The National Endowment for Democracy (NED) is the poster child for the modern say-one-thing-do-another NGO. It has funded 65 projects in the Ukraine, all of them naturally designed to help these boorish Eastern Europeans grasp the core concepts of our capitalist demos. Consider this from Consortium News:

The National Endowment for Democracy, a central part of Ronald Reagan’s propaganda war against the Soviet Union three decades ago, has evolved into a $100 million U.S. government-financed slush fund that generally supports a neocon agenda often at cross-purposes with the Obama administration’s foreign policy.

Some of the non-government organizations (or NGOs) supporting these [Ukrainian] rebellions trace back to NED and its U.S. government money.

For NED and American neocons, Yanukovych’s electoral legitimacy lasted only as long as he accepted European demands for new “trade agreements” and stern economic “reforms” required by the International Monetary Fund.

NED’s longtime president, Carl Gershman, took to the op-ed page of the neocon-flagship Washington Post to urge the U.S. government to push European “free trade” agreements on Ukraine and other former Soviet states and thus counter Moscow’s efforts to maintain close relations with those countries. The ultimate goal, according to Gershman, was isolating and possibly toppling Putin in Russia with Ukraine the key piece on this global chessboard.

So much for NGOs being politically neutral.

Be Sure to Hire Some Street Thugs Like Kermit Did

Other things have stayed the same, such as funding violent opposition elements in an attempt to stir up street-level dissent that can then be broadcast worldwide. This causes conscientious European pensioners to put down their café and read in consternation reports emanating from the scene of the (clandestine) crime. And like American flag-wavers who fall into a frothing fury at the notion of revanchist Russian state, both conclude that democracy—its delicate flame dwindling by the day—is nobly struggling for its life against the arrayed forces of a fearsome fascism.

It is, in fact, the West that is employing the fascists and neo-Nazis to further its own ends. Like it used SUMKA in the Iranian coup, in the Ukraine it has backed a motley confection of deranged fascists, Goebbels-reciting neo-Nazis, and various other unsavory types who all appear to have two characteristics in common: they celebrate violence and detest democracy. The Svoboda (“Freedom”) Party in particular has a treacherous history of collusion with the Nazis during WWII. Several have slipped into the nascent governing group, despite a desire by Assistant Secretary of State Victoria Nuland to marginalize them once they served their thug purpose. Nor should we forget that the specter of Nazism continues to haunt the Russian nation. It lost a generation of men—some 20 to 25 million—in its heroic battle against the Germans. The last thing it wants to see as it peers across its Western borders is a fascist uprising.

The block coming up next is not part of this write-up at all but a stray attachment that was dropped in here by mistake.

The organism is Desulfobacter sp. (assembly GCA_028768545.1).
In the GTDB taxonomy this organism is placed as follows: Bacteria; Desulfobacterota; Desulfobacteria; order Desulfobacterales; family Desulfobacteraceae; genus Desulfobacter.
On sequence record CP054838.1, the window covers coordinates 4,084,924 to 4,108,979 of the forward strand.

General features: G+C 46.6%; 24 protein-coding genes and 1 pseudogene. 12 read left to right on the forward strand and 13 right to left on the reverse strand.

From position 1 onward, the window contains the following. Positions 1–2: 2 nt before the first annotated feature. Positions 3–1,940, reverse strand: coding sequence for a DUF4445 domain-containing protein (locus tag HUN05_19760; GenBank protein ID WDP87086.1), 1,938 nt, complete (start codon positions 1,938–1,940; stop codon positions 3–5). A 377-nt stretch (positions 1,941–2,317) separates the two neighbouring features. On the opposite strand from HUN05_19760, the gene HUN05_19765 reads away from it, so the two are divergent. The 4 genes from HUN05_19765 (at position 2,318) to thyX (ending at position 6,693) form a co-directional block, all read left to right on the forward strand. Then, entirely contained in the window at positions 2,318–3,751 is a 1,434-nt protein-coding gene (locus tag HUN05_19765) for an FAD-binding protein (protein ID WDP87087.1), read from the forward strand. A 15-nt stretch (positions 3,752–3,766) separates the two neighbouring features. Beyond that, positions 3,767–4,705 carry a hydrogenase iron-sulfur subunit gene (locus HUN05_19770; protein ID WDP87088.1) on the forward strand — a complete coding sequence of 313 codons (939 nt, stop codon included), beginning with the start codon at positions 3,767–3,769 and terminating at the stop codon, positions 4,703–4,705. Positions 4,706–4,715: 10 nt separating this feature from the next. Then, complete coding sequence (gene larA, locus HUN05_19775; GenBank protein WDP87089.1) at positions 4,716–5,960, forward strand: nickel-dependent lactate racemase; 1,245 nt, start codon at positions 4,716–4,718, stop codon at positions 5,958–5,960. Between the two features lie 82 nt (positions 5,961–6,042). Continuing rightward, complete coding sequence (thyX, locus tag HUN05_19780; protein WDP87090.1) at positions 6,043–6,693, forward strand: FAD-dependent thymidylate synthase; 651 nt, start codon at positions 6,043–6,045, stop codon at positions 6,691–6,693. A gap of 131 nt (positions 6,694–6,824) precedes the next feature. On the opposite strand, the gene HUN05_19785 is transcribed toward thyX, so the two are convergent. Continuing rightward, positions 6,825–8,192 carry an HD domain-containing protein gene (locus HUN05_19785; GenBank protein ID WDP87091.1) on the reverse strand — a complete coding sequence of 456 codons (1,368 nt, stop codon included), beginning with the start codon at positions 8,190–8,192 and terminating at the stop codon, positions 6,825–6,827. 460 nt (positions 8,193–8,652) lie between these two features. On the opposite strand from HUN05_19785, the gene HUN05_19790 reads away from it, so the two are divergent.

If Ukrainians thought life was onerous under a democratically-elected Yanukovych (did they?), wait until they get a taste of IMF medicine, soon to be paternally administered by the new West-leaning government. You’ll have noticed the first words out of the mouth of freshly minted Prime Minister Arseniy Yatsenyuk were that the Ukrainian people would quite naturally have to suffer deprivations on the hard path to free-market democracy. A cursory glance at Greece and Italy might be sufficient to give the average Kiev resident nightmares. Just consider what the IMF asked of Ukraine last October, according to Global Research:

In negotiations last October, the IMF demanded that Ukraine double prices for gas and electricity to industry and homes, that they lift a ban on private sale of Ukraine’s rich agriculture lands, make a major overhaul of their economic holdings, devalue the currency, slash state funds for school children and the elderly to “balance the budget.” In return Ukraine would get a paltry $4 billion.

On the other hand, the Kremlin was dangling a rather more attractive offer:

Before the ouster of the Moscow-leaning Yanukovych government last week, Moscow was prepared to buy some $15 billion of Ukraine debt and to slash its gas prices by fully one-third. Now, understandably, Russia is unlikely to give that support. The economic cooperation between Ukraine and Moscow was something Washington was determined to sabotage at all costs.

The City of Woe

It all adds up, doesn’t it? Throw in Honduras, Egypt, Libya, and ongoing intrigues in Syria and Venezuela, and the Obama administration has fashioned for itself an impressive track record for regime change, normally associated with Republican neoconservatives. Now we can watch events unfold as the U.S. and Russia perform alarming chest-thumping military maneuvers reminiscent of Cold War posturing. Perhaps it will lead to a donnybrook of heavyweights, or more likely, just the brutal division of another sovereign state into two not-so-sovereign dependencies. A giant new World Bank loan will be approved with much fanfare and sighs of relief among Western liberals. Austerity will be imposed. Kiev technocrats will claim they are shouldering the burden of making ‘difficult’ decisions for the benefit of all. The population will suffer untold deprivations, and another fledgling state will be buried in the charry aftermath of its own self-determination.

Rather strikingly, each Ukrainian that wishes to tour the palace of the exiled Yanukovych and its mind-boggling layout of baroque architecture, medieval armor, and Sumatran pheasants, must pass beneath a sign above the entrance that proclaims, “People, do not destroy this evidence of thieving arrogance.” Interestingly, it was Yanukovych himself who must have seen—at the very last moment—the forbidding crest above the European Union that reads, as do the gates to hell in Dante’s Inferno, “Abandon All Hope Ye Who Enter.” Sadly, the Ukrainian people are now destined for that hopeless bourn, and are being marshaled onto mythic Charon’s leaky raft to ferry them to fates unknown.

Jason Hirthler is a writer, political commentator, and veteran of the communications industry. He has written for many political communities. He is the recent author of Imperial Fictions, a collection of essays from between 2015-2017. He lives in New York City and can be reached at Read other articles by Jason.